NASA prepares for the ambitious goal of landing on the moon within five years a conference from the Universities Space Research Association (USRA) The conference, "Exploring New Space Frontiers," will broadcast live from Washington, DC, Tuesday (April 23) to celebrate USRA's 50th anniversary. The Apollo era
One of the speakers worked behind the scenes for decades. Monroe, North Carolina (NASA's Langley Research Center for 1967, as Apollo was beginning. She started working at NASA as one of the youngest people in the world.
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Her career overlaps with the time period described in the 201
After five years' work, Darden asked her boss about a transfer to an engineering group and what refused. Darden thought about his answer carefully, then took a career risk: She asked her boss's boss, a director, why could not do that job and not women.
Darden was prepared to go back to her original job, teaching, if she NASA, but the response from the director was simple: No one had asked that before. She was promptly transferred. Darden worked on many supersonic projects with the engineering group, and in retirement, she now gives speeches to public school students about how to pursue their dreams.
She learned how to do it, and how to do it through the night.
"We do need our young people to prepare for work in space, and that's all of our students," she said.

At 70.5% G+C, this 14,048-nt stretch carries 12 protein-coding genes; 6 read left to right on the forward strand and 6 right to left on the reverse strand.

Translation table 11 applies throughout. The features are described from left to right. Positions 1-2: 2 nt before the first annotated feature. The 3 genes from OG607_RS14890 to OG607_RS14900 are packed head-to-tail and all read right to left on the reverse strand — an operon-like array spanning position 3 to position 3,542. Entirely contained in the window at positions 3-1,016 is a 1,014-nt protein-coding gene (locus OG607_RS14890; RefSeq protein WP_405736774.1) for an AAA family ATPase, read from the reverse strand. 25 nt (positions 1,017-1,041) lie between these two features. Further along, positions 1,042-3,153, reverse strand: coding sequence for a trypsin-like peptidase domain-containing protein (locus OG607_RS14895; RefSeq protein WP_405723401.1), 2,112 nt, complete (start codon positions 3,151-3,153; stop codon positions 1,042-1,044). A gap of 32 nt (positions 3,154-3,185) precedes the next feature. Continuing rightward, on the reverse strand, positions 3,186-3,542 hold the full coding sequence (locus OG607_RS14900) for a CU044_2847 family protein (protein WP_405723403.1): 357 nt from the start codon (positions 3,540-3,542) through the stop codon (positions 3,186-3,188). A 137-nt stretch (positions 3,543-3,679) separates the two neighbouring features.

Another speaker on Apollo's front lines science: Harrison (Jack) Schmitt, a geologist-astronaut who flew to the moon's Taurus-Littrow highlands with Eugene Cernan in 1972 as a part of the Apollo 17 mission. Schmitt is the only scientist to practice his craft directly on another world. NASA could use today.
Schmitt found orange soil on the moon that consisted of volcanic glass beads ; Decades Later, Were Waterborne, invisible to Instruments in the 1970s. Schmitt, 83, continues to work on the science. Recently added a new image for the future of orange and red color in NASA pictures before.
"I finally got the colors right," Schmitt said.
In his talk, he sprinkled in tips for future moon explorers: Make sure you have a big rocket the old samples that the Apollo astronauts picked up between 1969 and 1972. "I do not recommend that as your only mission, "Schmitt added, explaining that he would like to receive new samples as well."
Scott Pace, the National Space Council's executive director, gave some recommendations for explorers to consider , But before he did that, he squashed the old argument that he had no need to return. "Maybe your grandfather did that, or your PhD dissertation advisor did that, but a new generation did not travel beyond low Earth orbit in a very, very long time," he said.
The key to a successful lunar return will be thinking smartly and building a sustainable architecture, he added. NASA's planned Gateway space station – for missions to the moon and Mars, he said. Pace said, referring obliquely to the decadal surveys and other methods that NASA and other agencies use to guide their program.
Pace acknowledged that a five-year deadline for a human landing : "You need focus and priority – you can not be snared in options." There's a clarifying nature to having a near-term stressing goal, "he said.
USRA was established in 1969 to help scientists and scholars study the lunar rocks and regolith (soil) that astronauts trucked back from the moon, between 1969 and 1972. The group's 50th anniversary this year coincides with the 50th anniversary 20. USRA's mandate today is expanded to include matters such as education programs, aerospace policies, and operating and arranging a number of facilities through partnerships.  Follow Elizabeth Howell on Twitter @howellspace . Follow us on Twitter @ Spacedotcom and on Facebook .